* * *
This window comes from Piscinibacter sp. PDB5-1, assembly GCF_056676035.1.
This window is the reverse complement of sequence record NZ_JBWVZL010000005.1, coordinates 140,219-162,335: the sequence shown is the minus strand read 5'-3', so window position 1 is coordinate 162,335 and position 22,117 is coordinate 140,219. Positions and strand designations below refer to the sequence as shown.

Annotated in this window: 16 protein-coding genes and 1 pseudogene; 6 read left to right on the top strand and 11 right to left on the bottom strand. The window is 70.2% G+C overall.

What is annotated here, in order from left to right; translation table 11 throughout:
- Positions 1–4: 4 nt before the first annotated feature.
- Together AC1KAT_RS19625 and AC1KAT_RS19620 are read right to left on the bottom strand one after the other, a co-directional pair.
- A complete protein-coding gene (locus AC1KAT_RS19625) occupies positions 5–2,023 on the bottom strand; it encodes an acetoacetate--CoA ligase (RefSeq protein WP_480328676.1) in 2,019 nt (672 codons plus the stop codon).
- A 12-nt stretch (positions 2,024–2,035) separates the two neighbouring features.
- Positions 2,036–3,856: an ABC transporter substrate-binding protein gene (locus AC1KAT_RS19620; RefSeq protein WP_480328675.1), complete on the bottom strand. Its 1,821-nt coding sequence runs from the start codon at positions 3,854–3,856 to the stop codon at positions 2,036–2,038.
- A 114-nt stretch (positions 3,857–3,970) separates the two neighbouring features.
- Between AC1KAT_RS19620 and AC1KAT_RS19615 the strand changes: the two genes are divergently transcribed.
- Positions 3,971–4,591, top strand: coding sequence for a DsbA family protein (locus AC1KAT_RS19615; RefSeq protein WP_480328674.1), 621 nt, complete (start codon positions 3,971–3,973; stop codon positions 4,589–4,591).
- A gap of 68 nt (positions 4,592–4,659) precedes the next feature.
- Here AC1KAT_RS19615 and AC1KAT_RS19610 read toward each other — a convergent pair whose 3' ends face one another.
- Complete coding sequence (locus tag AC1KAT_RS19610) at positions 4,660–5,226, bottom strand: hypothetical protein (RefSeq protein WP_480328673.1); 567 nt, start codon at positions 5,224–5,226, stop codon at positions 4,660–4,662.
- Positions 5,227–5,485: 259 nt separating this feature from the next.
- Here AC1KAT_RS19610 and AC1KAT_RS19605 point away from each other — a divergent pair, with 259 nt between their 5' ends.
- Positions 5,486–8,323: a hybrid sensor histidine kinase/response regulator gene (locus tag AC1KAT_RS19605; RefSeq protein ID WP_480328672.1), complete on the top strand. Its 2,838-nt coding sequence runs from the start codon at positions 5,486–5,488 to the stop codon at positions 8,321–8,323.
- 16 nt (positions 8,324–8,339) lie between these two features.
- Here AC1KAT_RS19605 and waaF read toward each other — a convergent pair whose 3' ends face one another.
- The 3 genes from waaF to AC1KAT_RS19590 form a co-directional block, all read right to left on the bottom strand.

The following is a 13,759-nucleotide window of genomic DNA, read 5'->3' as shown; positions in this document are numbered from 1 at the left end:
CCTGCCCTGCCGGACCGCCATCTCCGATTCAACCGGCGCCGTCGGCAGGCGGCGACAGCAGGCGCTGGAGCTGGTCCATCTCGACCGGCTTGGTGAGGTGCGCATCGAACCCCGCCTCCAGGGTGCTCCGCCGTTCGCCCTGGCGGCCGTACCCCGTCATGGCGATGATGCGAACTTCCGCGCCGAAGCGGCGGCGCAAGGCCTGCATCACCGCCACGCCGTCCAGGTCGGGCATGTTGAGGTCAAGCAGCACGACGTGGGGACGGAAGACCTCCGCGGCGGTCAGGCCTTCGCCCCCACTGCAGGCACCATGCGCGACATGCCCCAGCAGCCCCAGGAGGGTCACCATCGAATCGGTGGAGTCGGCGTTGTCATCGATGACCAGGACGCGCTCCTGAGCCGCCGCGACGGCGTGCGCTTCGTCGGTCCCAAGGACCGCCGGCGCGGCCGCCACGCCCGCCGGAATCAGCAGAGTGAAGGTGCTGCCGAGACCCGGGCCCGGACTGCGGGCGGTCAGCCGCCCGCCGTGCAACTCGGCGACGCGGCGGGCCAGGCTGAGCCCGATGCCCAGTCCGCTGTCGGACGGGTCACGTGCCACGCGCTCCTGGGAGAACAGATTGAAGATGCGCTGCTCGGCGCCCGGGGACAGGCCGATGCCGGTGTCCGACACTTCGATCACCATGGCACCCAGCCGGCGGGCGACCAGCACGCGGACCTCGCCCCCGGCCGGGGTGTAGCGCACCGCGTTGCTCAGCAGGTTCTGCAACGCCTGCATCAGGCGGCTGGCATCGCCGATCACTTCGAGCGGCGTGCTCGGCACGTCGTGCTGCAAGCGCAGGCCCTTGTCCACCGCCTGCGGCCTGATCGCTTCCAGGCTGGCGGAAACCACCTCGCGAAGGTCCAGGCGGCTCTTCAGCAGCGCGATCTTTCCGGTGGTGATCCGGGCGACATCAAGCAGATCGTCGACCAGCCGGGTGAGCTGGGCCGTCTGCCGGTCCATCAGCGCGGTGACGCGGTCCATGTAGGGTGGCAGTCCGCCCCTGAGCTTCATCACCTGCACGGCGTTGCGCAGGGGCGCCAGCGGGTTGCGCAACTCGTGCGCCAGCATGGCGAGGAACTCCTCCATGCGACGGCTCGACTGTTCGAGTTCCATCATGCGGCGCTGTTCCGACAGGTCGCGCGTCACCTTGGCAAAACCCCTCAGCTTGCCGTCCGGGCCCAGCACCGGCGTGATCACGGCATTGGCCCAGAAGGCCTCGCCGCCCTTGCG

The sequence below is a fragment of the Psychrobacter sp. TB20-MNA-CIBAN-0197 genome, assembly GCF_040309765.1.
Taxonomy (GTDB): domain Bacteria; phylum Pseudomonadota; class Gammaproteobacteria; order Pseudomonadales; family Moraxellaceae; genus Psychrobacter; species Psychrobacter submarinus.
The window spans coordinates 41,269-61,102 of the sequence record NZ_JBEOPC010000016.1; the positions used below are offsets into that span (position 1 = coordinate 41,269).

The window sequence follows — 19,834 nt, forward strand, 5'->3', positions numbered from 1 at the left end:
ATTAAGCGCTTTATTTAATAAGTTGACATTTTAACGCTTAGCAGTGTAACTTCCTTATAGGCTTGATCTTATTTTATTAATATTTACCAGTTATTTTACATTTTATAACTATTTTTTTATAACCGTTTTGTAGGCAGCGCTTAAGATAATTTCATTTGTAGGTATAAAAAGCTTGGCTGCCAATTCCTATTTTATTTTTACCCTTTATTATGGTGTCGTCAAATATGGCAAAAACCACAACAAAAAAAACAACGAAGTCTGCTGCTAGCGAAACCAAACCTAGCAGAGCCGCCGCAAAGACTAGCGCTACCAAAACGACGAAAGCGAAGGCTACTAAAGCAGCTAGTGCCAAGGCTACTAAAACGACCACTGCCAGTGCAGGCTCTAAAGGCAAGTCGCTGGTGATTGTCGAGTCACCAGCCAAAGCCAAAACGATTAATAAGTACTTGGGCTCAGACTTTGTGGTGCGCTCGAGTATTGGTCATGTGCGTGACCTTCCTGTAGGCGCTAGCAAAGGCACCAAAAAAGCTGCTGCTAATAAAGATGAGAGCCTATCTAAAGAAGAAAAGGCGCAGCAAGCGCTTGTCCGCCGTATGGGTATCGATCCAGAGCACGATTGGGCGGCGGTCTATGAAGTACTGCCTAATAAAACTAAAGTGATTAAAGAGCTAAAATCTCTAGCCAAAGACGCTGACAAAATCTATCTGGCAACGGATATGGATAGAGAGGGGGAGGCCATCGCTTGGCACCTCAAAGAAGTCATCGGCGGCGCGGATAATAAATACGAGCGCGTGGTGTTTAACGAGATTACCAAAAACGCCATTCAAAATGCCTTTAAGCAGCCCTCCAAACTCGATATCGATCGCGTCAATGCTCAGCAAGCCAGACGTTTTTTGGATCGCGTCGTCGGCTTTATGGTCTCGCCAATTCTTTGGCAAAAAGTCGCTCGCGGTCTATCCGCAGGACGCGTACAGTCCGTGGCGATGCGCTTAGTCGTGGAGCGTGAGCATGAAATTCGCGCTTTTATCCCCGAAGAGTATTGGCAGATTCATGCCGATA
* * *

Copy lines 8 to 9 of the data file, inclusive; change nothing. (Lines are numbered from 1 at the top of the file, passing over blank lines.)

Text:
- A 12-nt stretch (positions 2,024–2,035) separates the two neighbouring features.
- Positions 2,036–3,856: an ABC transporter substrate-binding protein gene (locus AC1KAT_RS19620; RefSeq protein WP_480328675.1), complete on the bottom strand. Its 1,821-nt coding sequence runs from the start codon at positions 3,854–3,856 to the stop codon at positions 2,036–2,038.